€1bn purse 'won't be enough to get Budget passed'
Almost €1bn will be available to Finance Minister Michael Noonan for October's budget - but a leading bank is warning it may not be enough to stave off a General Election.
The minister will today seek approval from the Cabinet to publish a Summer Economic Statement which shows the Government will have nearly double the spending power previously predicted.
Mr Noonan will outline a "solid" economic performance that gives extra scope for tax cuts and spending increases in 2017, including a further reduction in the much-hated Universal Social Charge (USC).
A source told the Irish Independent that "on current trajectory there will be more than €1bn to play with on Budget day, compared to the €500m predicted during the election".
They noted that Mr Noonan will present a figure of between €900m and €1bn in the summer statement, but the expectation is that this will grow again.
However, specialist bank Investec has told investors to expect another general election before the year is out, warning that the minority Government is precarious.
"The minority Government has the worst of both worlds - all of the responsibility but no power to push through its preferred legislative programme," the Investec note said.
"It has already been outmanoeuvred on some policy issues, while some of the recent polls suggest that Fianna Fáil has overtaken Fine Gael in terms of popularity. We continue to struggle to see a Budget getting passed in October, an outcome which would prompt fresh elections."
Mr Noonan will today unveil an updated assessment of the public finances along with Public Expenditure Minister Paschal Donohoe.
It was forecast in Budget 2016 that overall tax revenues for this year would grow by 5.8pc to approximately €47.2bn.
Based on the latest figures, Mr Noonan will increase his outlook while also signalling the need for caution against a backdrop of a possible 'Brexit'.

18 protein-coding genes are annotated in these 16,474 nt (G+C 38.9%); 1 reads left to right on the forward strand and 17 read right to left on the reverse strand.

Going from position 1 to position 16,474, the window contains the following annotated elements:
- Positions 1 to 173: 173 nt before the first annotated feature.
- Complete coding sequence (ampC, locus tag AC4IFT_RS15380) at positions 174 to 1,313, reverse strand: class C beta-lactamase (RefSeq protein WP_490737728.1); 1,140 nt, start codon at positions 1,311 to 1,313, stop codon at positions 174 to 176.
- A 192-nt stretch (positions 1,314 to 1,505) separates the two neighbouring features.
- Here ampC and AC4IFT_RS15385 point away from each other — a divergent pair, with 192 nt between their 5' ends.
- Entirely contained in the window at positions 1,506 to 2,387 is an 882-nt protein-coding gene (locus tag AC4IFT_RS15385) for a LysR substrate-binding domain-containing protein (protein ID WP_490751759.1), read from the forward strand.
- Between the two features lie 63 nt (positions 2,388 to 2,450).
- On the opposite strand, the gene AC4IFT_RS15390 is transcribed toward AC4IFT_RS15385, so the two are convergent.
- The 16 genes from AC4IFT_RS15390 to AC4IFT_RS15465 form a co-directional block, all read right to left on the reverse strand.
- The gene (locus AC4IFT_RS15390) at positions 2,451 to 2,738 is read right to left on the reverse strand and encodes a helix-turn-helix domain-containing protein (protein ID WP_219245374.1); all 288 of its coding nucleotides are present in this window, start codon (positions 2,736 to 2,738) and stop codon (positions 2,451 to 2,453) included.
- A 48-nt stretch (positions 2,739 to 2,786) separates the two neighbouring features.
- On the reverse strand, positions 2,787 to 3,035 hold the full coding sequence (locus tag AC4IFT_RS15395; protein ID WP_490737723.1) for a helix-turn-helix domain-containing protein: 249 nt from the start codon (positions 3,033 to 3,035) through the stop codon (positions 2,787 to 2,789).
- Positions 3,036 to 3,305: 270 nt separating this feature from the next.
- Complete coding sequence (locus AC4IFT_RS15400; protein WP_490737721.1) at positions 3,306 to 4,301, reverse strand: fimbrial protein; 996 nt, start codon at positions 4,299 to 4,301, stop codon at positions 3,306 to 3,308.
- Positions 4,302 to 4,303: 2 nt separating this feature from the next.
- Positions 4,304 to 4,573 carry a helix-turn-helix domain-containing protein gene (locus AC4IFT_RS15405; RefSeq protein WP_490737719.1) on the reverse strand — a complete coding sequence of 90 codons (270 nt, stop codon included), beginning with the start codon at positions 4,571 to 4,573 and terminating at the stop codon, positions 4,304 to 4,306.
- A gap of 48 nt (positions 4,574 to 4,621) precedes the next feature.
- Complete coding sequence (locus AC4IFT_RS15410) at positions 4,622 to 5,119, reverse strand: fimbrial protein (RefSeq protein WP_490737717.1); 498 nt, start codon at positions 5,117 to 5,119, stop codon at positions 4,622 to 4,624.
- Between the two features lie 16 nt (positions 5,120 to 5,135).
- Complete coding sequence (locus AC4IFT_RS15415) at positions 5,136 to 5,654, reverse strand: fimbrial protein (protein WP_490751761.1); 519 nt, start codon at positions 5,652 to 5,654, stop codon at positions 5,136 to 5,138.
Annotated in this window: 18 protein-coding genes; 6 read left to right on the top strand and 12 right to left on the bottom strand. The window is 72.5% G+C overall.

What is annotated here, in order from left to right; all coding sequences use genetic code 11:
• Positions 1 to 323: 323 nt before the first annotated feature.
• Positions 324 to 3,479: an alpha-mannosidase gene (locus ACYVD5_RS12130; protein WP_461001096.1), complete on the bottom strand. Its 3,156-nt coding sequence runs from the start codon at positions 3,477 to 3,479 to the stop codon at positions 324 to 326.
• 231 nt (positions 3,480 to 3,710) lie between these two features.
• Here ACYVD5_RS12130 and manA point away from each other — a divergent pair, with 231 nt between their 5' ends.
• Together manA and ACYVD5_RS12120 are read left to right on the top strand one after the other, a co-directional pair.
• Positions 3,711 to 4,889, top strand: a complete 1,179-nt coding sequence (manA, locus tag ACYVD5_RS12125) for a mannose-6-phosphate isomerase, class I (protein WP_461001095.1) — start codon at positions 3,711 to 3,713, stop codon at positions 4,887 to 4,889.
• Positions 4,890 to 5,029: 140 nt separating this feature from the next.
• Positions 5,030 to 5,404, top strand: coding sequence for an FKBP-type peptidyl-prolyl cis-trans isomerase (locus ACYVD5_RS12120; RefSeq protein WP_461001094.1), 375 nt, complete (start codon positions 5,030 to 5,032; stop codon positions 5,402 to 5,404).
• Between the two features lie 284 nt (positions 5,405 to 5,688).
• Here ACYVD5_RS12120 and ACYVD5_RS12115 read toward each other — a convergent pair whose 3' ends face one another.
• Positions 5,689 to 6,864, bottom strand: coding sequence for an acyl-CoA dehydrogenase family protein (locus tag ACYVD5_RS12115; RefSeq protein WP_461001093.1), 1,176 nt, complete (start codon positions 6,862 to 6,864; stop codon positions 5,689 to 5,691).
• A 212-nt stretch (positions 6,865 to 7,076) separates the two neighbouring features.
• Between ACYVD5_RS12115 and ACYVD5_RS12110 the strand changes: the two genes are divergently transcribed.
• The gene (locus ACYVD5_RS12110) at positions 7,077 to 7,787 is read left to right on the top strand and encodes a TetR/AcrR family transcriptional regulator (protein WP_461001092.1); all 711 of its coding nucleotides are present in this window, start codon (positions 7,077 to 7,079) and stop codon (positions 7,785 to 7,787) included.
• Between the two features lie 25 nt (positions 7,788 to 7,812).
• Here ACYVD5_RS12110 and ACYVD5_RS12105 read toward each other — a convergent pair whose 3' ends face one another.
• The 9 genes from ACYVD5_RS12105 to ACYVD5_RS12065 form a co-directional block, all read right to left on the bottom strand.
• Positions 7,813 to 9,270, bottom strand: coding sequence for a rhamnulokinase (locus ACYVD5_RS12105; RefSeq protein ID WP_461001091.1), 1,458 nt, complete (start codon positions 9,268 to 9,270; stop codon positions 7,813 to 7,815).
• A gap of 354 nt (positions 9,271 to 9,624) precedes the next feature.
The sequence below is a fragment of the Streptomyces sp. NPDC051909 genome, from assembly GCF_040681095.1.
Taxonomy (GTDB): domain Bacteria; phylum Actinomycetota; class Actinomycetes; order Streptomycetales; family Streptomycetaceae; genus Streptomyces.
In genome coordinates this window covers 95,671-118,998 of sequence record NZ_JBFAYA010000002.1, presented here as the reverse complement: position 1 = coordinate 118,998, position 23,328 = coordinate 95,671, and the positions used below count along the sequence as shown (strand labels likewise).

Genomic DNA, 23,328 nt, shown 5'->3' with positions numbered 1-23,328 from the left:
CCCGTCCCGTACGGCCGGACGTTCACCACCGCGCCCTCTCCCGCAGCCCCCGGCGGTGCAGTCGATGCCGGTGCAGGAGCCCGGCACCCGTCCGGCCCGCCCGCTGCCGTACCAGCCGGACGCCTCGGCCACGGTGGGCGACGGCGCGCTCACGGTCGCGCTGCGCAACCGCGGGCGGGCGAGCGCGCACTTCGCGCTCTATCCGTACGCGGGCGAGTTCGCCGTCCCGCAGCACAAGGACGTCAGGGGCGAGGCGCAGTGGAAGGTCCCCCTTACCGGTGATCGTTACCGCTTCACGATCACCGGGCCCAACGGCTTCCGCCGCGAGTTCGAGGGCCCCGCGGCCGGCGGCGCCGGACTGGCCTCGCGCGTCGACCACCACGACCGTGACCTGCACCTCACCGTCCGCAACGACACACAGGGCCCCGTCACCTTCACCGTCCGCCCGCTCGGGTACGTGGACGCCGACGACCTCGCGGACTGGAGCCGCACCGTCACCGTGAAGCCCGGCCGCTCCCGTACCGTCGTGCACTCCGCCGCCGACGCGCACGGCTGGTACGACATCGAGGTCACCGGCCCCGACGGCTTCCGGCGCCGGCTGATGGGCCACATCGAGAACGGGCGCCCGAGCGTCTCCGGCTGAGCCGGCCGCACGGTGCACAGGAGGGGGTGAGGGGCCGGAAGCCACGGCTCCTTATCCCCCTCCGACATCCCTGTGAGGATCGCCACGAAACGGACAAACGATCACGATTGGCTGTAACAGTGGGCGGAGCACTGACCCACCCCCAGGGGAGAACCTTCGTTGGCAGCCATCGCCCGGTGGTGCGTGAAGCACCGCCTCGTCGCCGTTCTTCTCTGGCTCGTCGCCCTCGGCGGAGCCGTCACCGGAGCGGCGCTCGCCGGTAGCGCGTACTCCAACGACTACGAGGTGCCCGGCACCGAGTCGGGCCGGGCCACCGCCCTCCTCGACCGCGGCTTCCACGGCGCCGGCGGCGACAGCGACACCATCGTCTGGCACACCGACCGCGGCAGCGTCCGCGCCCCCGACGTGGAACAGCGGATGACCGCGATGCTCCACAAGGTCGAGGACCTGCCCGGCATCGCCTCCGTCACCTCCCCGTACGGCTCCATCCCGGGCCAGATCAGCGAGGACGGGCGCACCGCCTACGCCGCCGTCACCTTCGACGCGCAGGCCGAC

He will note that the growing economy will allow the new Government to meet social and economic challenges "in a more timely manner".
It is understood that Mr Noonan will say there is no conflict over the available so-called 'fiscal space' between the Government and the Fiscal Advisory Council (IFAC).
"We'll be reconciling our figures with the Fiscal Council, and what we'll be publishing will be figures that, in terms of fiscal space, the Fiscal Council will agree with," he told the Irish Independent recently.
The amount of money available to the new Government became a source of controversy during the election campaign, as the council warned that in reality, the government only had a fraction of what it was claiming to have because the Department of Finance wasn't factoring in inflation and the full effect of demographic pressures.
The department said about €8.6bn could be available up to 2021, but the IFAC warned it could actually be as low as €3.2bn, sparking a debate about whether the previous government was over-inflating the amount of resources available to its successor.
The council said earlier this month that the Government will need an extra €6bn over the next five years just to maintain current spending needs.
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